Considerations on requests for euthanasia or assisted suicide; a qualitative study with Dutch general practitioners

Katja ten Cate*, Donald G. van Tol, Suzanne van de Vathorst

*Corresponding author for this work

Research output: Contribution to journalArticleAcademicpeer-review

29 Citations (Scopus)
35 Downloads (Pure)


Background. In the Netherlands, euthanasia or assisted suicide (EAS) is neither a right of the patient nor a duty of the physician. Beside the legal requirements, physicians can weigh their own considerations when they decide on a request for EAS.

Objective. We aim at a better understanding of the considerations that play a role when physicians decide on a request for EAS.

Methods. This was a qualitative study. We analysed 33 interviews held with general practitioners (GPs) from various regions in the Netherlands.

Results. The considerations found can be divided in three main types. (i) Perceived legal criteria, (ii) individual interpretations of the legal criteria and (iii) considerations unrelated to the legal criteria. Considerations of this 3rd type have not been mentioned so far in the literature and the debate on EAS. Examples are: the family should agree to EAS, the patient's attitude must reflect resignation, or conflicts must be resolved.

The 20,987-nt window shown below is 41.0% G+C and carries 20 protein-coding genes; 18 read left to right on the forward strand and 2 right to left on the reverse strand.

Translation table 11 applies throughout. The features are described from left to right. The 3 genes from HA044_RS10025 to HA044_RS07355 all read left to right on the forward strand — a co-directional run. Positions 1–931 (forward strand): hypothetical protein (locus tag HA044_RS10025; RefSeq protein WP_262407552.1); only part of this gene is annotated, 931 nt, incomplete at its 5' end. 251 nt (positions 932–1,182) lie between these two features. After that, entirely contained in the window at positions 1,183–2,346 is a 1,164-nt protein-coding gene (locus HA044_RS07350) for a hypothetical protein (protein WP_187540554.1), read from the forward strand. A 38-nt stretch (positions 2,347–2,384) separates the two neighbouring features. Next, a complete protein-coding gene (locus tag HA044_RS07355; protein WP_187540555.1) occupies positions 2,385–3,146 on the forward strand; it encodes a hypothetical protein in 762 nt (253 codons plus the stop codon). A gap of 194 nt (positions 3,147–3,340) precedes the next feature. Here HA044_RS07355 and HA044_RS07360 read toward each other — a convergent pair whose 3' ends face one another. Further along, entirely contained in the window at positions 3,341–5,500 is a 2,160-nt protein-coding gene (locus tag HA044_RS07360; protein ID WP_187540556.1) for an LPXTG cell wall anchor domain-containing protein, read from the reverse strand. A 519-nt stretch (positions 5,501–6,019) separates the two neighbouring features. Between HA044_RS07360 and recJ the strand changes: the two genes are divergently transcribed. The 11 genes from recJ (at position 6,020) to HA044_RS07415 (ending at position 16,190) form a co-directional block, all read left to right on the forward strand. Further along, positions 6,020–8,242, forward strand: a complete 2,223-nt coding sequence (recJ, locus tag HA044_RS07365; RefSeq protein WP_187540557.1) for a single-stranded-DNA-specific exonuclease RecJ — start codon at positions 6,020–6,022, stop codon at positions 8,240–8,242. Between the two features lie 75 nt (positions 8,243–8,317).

Conclusions. Our study feeds the ethical discussion on the tension that can arise between a physician's own views on death and dying, and the views and preferences of his patients. When considerations like 'no unresolved conflicts' or 'enough resignation' influence the decision to grant a request for EAS this poses questions from an ethical and professional point of view. We hypothesise that these considerations reflect GPs' views on what 'good dying' entails and we advocate further research on this topic.

Original languageEnglish
Pages (from-to)723-729
Number of pages7
JournalFamily practice
Issue number6
Publication statusPublished - 16-Nov-2017


  • Assisted suicide
  • euthanasia
  • legislation as topic
  • medical ethics
  • palliative care
  • primary health care


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